Posted by: Larzizou | December 29, 2007

Stone Town (Zanzibar Island), Tanzania

On our way to Zanzibar Island, in the ferry, everybody has a proper seat…but me.


Speaking of seats, until then, the travel in the truck has been made easier (i.e. laying) by the many available seats. It is in Zanzibar that I learn why instead of the 27 passengers there should have been, we are only 16. The trip started two weeks before I joined it, in Rwanda and Uganda. What happened there ? Near Nairobi, the driver did not swerve to follow the road and drove off a cliff. Blood everywhere and bad injuries, although no fatalities fortunately. Eleven people had to stay at the hospital in Nairobi. So I joined a new truck (nicknamed Sparky), with fewer people, a new tour leader and a new driver. You (mum and dad) understand that this is not something I could have divulged before. Neither the fact that every year, overland companies deplore a few deaths from frontal truck collisions or so I was told (to be honest, this is something I learnt later on). People have been surprisingly very quiet about it.

Back to the pictures. Stone Town is 90 percent composed of Arabic Muslims, tell me some of its inhabitants. The architecture shows.


Visit of the city and shopping.





That night, we go to the fish market, an overcrowded place on the shores with hundreds of stalls selling fish and shellfish skewers. I indulge (and will later regret). Here, sugar canes being crushed.


The fish market is full of tourists but also attracts locals.


Later on, we are having a drink at a bar nearby. Some (NOT ALL) of the people worth mentioning are Pippa (at the front looking back, in blue or green), Grant (at the front looking back, a tattoo emerges from his black t-shirt) and Hungritch (with the pink polo and red eyes).


J.T. (the guy) and Rhiannon (the girl, named after a song). He from New Zealand, her from Perth, Australia. For the 10 days we have been traveling together, I have not been able to understand a single word he has been uttering (because of his accent). They are very noisy at night.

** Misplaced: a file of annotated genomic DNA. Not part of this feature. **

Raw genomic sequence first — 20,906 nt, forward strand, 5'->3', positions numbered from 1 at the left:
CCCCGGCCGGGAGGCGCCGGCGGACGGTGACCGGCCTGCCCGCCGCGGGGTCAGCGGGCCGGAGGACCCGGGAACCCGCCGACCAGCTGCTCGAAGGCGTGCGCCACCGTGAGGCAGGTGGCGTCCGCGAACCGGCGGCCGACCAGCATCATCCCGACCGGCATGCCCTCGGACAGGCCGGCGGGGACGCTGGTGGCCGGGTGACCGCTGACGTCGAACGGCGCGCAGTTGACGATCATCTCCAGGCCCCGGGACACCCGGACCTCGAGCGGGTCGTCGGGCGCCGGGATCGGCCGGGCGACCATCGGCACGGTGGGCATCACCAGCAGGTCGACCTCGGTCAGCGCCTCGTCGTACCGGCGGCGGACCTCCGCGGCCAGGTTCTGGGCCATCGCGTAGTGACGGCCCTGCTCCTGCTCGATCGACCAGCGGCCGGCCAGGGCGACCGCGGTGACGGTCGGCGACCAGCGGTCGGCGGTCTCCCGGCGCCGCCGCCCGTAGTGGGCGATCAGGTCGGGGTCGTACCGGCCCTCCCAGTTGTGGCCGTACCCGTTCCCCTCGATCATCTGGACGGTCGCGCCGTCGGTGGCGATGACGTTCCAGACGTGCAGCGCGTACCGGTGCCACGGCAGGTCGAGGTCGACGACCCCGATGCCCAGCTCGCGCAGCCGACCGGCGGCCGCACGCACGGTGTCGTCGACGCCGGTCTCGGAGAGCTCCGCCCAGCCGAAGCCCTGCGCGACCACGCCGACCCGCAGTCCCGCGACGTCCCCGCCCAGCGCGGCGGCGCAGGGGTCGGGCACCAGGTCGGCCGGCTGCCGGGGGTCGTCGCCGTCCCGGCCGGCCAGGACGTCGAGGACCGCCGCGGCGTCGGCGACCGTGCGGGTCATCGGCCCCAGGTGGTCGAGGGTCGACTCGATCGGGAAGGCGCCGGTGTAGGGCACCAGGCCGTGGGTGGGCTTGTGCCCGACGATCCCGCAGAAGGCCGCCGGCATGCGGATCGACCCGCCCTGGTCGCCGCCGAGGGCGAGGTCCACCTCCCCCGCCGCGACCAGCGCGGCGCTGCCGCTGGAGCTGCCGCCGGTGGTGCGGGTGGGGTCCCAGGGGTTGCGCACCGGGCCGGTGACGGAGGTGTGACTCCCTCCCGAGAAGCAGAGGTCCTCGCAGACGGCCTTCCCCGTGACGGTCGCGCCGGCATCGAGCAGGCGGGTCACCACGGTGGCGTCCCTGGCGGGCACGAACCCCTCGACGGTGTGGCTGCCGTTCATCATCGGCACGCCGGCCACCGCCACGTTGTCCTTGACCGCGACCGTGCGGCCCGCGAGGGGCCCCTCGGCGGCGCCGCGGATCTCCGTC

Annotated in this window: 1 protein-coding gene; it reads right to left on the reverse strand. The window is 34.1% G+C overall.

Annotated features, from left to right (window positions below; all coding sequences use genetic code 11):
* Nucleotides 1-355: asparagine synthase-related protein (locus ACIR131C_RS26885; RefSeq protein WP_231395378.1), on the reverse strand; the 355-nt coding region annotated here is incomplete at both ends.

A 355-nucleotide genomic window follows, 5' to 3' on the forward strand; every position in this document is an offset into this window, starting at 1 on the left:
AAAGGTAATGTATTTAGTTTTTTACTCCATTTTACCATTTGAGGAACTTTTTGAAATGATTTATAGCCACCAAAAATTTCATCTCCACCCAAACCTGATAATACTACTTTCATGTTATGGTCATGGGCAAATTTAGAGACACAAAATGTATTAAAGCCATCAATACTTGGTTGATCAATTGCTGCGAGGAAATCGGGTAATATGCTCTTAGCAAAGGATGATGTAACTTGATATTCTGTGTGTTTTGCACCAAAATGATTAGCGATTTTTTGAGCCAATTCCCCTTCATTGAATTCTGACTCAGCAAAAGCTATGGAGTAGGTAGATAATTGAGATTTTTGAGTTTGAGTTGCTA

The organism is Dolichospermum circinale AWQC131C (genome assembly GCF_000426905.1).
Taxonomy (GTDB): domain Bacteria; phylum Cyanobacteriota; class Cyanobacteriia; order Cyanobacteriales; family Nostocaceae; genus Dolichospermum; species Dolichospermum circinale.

The following morning, we endure a lightly cultural tour, which starts with a visit of the slave market.


This cell is where up to 75 slaves to be sold were detained. Basically, a hole in the ground, the wholes covered with concrete. Not being able to breathe, we (no more than 20) cannot stay there longer than a few minutes.


The public place where slaves were chained, shown and sold.


We end the morning with a spice tour, in the wood…


…where kids garden…


…pineapples grow from the ground…


…some plants (the ” touch me nots” ) cannot be touched without without withering(temporarily)…

…durians stink as always (for those of you who ignore what durians are, click here, and for those of you who ignore what durians are AND who are lazy, directly go to the “Flavour and Odour” section)…


…the ill-named “50 schillings man” (we gave him much more) climbs on palm trees to cut off coconuts…


…and some people are natural born trendsetters…


…and some others are simple followers, like Scott…


… Grant…


…or me.




  1. il fait mal ton blog renardo!
    je suis epate par tes prouesses d’upload de photos, de videos, et le texte pondu par Hemingway lui meme, tout est fabolous..
    si tu arrives a tenir un an comme ca on va se regaler!
    yuri, a Calafate, de retour du glacon geant.

  2. your sight is beautiful! and witty. i’m glad i can keep track of your whereabouts now. be safe.

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